The primary findings of this study suggest that during this 12-week IY training program, the participants were able to induce mild, but significant, changes in their baseline brain function, and were also able to activate their brain to a greater extent during meditation after training.
These findings are consistent with that of Davidson's study, in which the resting EEG showed changes after an 8-week meditation training program, particularly in the left hemisphere. This is consistent with our finding that changes in symmetry with relatively higher activity in the left-sided structures, particularly the anterior cingulate and the frontal lobe, after training suggest that there are further changes at baseline.
However, the results in the present study are also distinguished in that we found greater overall activations in the right hemisphere rather than the left during the actual act of meditation. This is interesting since it suggests that there are differences in both the baseline brain function and how the brain is activated after an individual goes through a training program.
Our results are also consistent with the study by Lazar et al., who used structural MRI to find that long-term meditators had thicker cerebral cortexes in the right anterior insula, right middle and superior frontal sulci, and left superior temporal gyrus than in controls.13
Thus, the Lazar study suggested more widespread permanent changes.
The baseline changes in the amygdala and sensorimotor cortex in our study are interesting since these areas underlie emotions and the perception of sensory phenomena. Since meditation has been found in some clinical studies to improve emotional responses and depression as well as alter perceptions of sensory stimuli, that these structures appear to be affected as the result of a training program is consistent.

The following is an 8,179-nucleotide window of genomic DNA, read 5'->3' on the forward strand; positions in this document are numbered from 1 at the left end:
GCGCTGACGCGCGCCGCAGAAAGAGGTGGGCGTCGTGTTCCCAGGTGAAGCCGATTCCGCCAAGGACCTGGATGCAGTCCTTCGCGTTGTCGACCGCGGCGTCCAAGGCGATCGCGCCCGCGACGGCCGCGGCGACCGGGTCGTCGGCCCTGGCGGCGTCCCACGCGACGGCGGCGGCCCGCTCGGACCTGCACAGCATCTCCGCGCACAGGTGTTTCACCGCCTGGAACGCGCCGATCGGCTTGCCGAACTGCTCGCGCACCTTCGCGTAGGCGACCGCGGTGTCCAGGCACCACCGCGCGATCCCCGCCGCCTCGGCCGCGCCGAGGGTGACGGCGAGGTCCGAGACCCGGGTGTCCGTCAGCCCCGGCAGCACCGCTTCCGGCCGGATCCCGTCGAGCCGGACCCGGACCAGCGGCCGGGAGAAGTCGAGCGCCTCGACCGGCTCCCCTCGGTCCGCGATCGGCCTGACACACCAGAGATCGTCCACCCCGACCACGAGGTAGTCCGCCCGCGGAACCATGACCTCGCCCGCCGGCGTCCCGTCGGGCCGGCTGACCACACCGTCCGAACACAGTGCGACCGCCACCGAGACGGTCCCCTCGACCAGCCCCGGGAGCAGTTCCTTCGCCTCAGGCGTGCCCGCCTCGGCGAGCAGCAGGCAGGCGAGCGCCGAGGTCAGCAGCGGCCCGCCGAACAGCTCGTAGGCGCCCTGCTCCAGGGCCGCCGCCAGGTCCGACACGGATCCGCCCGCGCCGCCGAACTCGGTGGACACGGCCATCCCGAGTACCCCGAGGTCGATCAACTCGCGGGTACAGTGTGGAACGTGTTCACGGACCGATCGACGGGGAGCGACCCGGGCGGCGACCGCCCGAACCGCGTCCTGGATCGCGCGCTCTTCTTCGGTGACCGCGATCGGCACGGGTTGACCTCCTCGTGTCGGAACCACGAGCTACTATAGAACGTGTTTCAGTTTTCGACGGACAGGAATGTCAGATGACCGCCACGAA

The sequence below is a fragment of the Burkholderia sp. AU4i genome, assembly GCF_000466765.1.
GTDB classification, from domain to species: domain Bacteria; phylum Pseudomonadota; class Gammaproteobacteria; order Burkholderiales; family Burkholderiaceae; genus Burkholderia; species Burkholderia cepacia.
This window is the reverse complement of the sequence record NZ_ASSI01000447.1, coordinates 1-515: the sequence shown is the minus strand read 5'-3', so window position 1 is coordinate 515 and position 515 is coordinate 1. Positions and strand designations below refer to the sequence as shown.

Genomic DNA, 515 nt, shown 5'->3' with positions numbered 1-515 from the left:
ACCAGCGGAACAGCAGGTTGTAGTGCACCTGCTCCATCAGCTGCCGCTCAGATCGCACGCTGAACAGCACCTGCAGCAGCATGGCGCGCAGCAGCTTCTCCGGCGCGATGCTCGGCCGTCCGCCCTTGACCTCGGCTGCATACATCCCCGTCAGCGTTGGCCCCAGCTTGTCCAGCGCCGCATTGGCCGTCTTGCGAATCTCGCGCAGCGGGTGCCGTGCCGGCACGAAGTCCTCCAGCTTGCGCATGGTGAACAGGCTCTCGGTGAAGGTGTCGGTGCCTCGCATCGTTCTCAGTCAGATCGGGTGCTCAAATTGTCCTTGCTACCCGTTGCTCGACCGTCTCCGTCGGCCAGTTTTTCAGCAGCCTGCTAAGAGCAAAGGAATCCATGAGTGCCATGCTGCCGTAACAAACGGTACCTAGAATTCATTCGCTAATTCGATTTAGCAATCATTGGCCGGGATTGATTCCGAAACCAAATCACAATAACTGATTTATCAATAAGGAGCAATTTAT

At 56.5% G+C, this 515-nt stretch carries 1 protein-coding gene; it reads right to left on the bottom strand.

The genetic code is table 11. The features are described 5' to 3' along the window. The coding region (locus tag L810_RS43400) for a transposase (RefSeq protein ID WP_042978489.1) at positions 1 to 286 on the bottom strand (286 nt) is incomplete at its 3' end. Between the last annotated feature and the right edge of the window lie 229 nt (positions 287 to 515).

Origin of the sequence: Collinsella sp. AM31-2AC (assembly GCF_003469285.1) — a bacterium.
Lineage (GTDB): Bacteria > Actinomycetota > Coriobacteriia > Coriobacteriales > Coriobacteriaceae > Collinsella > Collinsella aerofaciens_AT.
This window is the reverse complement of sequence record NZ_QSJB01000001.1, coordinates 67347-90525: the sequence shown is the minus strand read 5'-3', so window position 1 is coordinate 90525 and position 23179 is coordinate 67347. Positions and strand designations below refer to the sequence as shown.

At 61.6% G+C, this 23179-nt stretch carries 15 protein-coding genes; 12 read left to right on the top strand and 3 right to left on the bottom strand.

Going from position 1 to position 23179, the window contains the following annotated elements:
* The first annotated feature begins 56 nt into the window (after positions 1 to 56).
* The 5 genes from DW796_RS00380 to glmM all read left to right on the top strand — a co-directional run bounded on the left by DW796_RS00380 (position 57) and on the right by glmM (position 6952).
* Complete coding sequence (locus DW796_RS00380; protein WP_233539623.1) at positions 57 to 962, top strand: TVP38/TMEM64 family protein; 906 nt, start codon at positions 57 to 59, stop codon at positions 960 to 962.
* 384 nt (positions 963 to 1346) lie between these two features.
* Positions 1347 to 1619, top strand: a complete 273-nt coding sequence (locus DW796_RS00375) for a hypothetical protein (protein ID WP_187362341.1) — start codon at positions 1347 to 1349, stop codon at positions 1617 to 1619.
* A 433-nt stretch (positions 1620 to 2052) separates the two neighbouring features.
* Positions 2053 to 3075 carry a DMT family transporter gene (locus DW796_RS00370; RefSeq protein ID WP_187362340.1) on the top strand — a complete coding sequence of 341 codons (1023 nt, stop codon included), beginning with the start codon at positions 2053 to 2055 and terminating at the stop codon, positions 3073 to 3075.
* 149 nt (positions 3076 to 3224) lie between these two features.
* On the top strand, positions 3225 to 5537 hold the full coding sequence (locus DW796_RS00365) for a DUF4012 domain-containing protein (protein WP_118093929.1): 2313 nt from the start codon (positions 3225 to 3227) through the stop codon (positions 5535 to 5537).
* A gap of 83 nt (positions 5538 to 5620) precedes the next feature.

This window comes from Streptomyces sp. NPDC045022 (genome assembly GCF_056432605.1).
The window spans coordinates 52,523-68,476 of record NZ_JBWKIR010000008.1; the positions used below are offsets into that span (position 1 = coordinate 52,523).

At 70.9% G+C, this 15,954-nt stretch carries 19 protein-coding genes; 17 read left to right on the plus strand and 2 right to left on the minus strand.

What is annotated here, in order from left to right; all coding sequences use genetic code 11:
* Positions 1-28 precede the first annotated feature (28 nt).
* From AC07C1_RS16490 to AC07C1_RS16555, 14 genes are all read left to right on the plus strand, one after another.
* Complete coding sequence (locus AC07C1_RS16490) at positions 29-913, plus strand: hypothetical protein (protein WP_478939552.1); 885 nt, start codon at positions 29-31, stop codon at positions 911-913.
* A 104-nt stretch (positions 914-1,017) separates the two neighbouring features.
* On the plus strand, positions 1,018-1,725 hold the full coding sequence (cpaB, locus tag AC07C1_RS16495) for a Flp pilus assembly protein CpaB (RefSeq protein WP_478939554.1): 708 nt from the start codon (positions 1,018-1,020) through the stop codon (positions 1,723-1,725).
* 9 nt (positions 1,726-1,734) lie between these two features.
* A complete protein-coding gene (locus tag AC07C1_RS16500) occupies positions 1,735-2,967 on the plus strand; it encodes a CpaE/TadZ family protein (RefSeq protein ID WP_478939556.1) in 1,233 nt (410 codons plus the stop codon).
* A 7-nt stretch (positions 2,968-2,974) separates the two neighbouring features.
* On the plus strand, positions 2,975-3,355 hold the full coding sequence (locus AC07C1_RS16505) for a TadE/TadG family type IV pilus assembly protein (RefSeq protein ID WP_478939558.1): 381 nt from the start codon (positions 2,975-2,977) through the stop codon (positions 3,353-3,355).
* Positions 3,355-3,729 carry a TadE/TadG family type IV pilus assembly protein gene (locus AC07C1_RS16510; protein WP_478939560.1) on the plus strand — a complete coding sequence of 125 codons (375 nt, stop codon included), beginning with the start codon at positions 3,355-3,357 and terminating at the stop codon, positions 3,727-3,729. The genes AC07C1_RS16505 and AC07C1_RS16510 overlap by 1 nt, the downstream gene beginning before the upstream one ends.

It is particularly interesting to note that the majority of changes associated with the active meditation state were observed in the frontal lobes which is consistent with previous studies of meditation practices.4,5
These studies have typically observed increased activity in the frontal lobes during meditation since this area is also involved with the focus of attention,14
a common component of meditation practice. Thus, the results suggest that the subjects were not able to substantially activate these structures when they were still naïve to the meditation practice. It should be noted that we have not observed significant changes in brain activity in a test–retest paradigm in nonmeditating controls,15
and thus the results appear to reflect more specific changes associated with the yoga program. However, after training, they were able to meditate more effectively and thus activate the brain structures that have been previously reported to be involved in meditation practices. In the yoga tradition, this might be attributable to the dharana
, in which the individual focuses the mind on specific points of the body. This attention focusing may help explain the activation of the frontal lobe structures.